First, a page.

Annual Walter P. Chrysler Technology Award The Automotive Industry's Version of Hollywood's Biggest Film Honors

* Walter P. Chrysler Technology Award is open to all Chrysler Group

patentees * Technology highlighted in previous awards available on many of

today's Chrysler Group vehicles



    AUBURN HILLS, Mich., April 10 /PRNewswire-FirstCall/ -- When it comes
 to the movie-industry's biggest award night, the scientific and technical
 prizes are relegated to a separate, untelevised event that lacks the ritz
 and thrill of the main attraction. But it's just the opposite when it comes
 to awarding technical innovation within the Chrysler Group. Believing
 genius doesn't fall far from the tree, each year the Chrysler Group
 recognizes employee inventions patented during the year in the form of the
 Walter P. Chrysler Technology Award.
     Finalists for the Walter P. Chrysler Technology Award are selected by
 the Chrysler Group Patent Review Committee, which evaluates each patent
 issued during the year. Then each voting member ranks the finalists. The
 Corporate Intellectual Property Office counts the votes and makes the final
 cut.
     The Chrysler Group has presented patent awards since the early 1980s
 and the Walter P. Chrysler Technology Award has at its core the search for
 products and ideas that continue to give the Chrysler Group its competitive
 edge in all aspects of technology and business. Inventions that will
 improve quality, eliminate waste, reduce costs and speed up development are
 key to the selection process. Past Chrysler Group innovations have included
 four-wheel hydraulic brakes, electric window controls and electronic fuel
 injection. And a little something called the HEMI(R), now with
 Multi-Displacement System (MDS). Last year's winner was a patent for the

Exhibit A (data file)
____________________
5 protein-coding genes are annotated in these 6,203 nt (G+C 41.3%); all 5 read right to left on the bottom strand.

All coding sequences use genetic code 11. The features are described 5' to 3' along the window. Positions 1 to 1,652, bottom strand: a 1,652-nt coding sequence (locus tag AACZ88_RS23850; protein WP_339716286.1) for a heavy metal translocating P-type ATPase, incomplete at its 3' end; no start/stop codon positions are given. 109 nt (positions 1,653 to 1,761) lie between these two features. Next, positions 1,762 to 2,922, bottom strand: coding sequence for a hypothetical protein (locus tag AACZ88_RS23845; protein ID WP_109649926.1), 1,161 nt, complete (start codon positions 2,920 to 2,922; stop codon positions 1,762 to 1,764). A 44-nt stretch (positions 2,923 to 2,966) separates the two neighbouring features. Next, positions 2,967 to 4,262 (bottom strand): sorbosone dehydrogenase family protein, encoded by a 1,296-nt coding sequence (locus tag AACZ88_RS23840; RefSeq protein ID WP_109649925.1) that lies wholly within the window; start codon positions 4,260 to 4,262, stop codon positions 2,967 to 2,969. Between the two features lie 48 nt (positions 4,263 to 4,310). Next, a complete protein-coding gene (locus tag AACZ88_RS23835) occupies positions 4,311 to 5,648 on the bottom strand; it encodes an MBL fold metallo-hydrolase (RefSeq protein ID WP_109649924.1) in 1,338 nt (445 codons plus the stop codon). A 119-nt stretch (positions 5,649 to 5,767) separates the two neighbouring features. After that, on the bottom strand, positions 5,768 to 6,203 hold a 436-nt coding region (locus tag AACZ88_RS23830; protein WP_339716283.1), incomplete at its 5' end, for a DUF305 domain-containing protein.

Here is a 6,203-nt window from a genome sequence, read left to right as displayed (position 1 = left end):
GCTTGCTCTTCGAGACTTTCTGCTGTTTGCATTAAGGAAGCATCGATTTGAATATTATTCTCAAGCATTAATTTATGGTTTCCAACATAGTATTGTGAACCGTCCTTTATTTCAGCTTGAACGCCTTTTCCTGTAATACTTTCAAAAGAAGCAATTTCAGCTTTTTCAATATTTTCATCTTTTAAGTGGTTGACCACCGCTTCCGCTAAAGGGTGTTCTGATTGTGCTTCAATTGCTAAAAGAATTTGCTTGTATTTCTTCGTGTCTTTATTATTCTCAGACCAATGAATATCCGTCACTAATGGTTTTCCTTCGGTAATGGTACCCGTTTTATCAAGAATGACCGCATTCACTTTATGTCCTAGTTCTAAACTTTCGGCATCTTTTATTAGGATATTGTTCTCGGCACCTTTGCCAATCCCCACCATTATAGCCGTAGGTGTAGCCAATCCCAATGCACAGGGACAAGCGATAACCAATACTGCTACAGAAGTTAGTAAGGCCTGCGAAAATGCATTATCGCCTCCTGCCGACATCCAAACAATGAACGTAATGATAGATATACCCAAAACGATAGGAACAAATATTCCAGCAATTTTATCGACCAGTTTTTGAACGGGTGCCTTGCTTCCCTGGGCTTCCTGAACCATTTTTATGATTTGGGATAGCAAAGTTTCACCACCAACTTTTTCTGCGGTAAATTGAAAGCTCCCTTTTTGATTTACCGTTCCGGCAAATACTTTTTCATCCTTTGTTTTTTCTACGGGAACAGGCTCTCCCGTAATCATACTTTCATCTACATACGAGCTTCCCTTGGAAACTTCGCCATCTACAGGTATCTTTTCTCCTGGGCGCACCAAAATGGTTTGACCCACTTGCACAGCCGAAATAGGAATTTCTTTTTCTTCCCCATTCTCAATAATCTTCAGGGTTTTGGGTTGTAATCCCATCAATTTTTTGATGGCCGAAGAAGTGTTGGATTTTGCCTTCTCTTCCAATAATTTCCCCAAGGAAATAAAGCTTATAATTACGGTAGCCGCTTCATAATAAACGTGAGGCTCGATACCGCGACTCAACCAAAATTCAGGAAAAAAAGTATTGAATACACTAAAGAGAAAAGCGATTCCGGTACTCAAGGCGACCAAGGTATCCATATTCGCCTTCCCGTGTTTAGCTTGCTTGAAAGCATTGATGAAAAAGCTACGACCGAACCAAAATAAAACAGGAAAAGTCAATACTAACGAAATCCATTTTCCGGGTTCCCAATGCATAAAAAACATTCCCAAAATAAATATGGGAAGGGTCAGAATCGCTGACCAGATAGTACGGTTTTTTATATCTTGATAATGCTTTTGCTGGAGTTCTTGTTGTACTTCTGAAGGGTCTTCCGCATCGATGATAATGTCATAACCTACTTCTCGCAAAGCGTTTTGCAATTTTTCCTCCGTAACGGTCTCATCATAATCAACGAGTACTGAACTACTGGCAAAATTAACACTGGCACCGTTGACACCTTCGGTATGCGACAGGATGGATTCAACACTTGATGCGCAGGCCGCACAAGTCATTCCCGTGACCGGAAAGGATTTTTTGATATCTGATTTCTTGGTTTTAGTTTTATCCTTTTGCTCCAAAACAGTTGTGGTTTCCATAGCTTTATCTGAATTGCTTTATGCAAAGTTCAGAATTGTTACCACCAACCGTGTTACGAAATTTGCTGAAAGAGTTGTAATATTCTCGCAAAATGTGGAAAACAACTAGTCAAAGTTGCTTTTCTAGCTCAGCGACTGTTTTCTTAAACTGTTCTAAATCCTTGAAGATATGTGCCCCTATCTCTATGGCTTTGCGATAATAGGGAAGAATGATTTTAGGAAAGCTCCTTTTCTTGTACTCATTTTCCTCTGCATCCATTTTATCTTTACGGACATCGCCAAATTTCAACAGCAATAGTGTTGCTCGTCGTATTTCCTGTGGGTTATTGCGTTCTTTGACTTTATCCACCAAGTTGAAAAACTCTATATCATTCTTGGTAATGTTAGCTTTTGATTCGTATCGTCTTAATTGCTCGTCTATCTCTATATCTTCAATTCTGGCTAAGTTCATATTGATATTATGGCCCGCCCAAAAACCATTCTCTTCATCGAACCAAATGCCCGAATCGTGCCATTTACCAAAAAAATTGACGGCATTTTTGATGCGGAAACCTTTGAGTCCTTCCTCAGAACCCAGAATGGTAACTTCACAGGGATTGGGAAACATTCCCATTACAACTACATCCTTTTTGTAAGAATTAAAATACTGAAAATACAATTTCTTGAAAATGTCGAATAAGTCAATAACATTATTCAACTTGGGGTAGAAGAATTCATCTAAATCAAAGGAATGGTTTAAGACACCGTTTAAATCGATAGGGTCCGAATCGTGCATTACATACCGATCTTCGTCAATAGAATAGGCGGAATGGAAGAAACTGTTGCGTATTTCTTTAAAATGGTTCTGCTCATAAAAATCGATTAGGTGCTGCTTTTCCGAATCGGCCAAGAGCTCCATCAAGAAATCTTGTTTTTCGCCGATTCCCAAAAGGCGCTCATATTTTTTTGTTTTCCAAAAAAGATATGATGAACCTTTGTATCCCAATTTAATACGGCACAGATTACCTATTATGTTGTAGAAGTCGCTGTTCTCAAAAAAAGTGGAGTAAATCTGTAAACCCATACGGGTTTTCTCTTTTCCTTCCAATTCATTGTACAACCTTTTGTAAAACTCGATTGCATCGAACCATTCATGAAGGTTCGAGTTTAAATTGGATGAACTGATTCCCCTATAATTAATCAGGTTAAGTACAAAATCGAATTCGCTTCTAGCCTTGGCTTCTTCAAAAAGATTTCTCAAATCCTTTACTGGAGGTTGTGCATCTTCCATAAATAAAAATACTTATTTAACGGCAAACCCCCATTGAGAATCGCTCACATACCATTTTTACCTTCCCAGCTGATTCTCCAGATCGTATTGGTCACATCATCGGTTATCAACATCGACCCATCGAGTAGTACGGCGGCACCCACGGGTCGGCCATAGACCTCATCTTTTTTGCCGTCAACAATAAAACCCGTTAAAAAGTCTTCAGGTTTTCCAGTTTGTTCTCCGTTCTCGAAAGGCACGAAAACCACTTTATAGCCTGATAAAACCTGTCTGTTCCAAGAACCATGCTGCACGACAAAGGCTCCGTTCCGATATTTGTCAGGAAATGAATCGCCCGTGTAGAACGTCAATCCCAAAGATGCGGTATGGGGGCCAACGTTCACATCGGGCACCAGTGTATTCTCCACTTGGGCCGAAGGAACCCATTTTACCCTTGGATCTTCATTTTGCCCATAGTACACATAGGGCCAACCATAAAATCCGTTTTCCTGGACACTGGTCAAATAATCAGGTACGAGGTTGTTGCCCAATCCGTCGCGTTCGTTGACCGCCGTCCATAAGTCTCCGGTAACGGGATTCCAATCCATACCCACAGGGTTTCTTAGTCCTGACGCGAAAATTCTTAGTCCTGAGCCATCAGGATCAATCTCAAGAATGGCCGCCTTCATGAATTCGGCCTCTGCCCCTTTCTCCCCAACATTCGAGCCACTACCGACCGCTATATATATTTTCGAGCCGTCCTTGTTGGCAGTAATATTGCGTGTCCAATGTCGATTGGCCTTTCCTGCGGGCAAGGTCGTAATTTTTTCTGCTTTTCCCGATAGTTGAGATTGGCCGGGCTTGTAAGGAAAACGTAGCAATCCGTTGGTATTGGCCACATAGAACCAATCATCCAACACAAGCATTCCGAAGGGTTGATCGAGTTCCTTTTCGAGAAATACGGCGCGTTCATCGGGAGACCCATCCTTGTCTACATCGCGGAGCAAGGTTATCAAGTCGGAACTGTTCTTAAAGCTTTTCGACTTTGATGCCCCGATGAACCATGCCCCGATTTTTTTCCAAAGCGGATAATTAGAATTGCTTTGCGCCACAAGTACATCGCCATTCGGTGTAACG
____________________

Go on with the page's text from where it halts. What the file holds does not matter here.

Evaporative Emissions System Integrity Module (ESIM), a simple design but
 with big cost-savings.
     First place for the 2005 Walter P. Chrysler Technology Award was given
 to Louis A. Rhodes, Douglas J. Quigley, Joseph L. Salani, Carl Mather, John
 V. Keane, David J. Ewers and Robert W. Feldmaier for U.S. Patent No.
 6,955,386, issued October 18, 2005 and titled "Underfloor Stowage of a
 Folding Seat in a Vehicle" -- better known as a Stow 'n Go(R) system --
 which allows a seat to be folded and put away, creating a completely flat
 floor surface.
     Second place was awarded to Zhijian James Wu, Jyh-Laing Lin, Dean
 Marshall, Brad Schoeff, Mike Trumbo, John G. Hatfield, James Karlet and
 Yijun Tu for U.S. Patent No. 6,902,319, issued June 7, 2005, titled
 "Vehicular Battery Temperature Estimation." It focuses on software within
 the engine controller that already measures coolant and ambient
 temperatures, as well as vehicle and engine speeds, to estimate the
 internal temperature of the battery at any given time, eliminating sensing
 hardware.
     U.S. Patent No. 6,898,929, issued May 31, 2005 and titled "Method and
 Apparatus for Supplying a Reductant to an Engine Exhaust Treatment System"
 by Thomas W. Asmus nabbed third place. The goal behind this is for
 complying with the stricter emissions standards coming in 2007. Focus is on
 regeneration of an NOx absorber or trap via a mixture of diesel fuel and
 methanol or ethanol, resulting in vaporization of some of the alcohol in
 the fuel. Using the diesel fuel alone for the process can cause higher
 exhaust temperatures and extra fuel in the exhaust.
     Sean A. Bannon, inventor of U.S. Patent No. 6,916,044 issued July 12,
 2005 for the "Steering Column/Airbag Tunable Impact Absorption System" was
 awarded fourth place. This functions as an active steering column that
 allows for real-time tuning of the column's energy absorption based on
 sensed factors, such as driver size and position or the type of impact.
     Honorable mentions were given to David J. Pietras, Nabil M. Issa and
 Majeed Kadi for their "Route Storage and Retrieval for a Vehicle Navigation
 System," U.S. Patent No. 6,847,891, issued January 25, 2005 (the ability to
 record a route not in the system, such as a newly constructed street or
 off- road trail) and Mark S. Hannon and James R. Klotz for their "Internal
 Combustion Engine Having Three Valves per Cylinder," U.S. Patent No.
 6,895,925, issued May 24, 2005 (three-valve setup for pushrod-style
 engines).
 
 

SOURCE Chrysler Group

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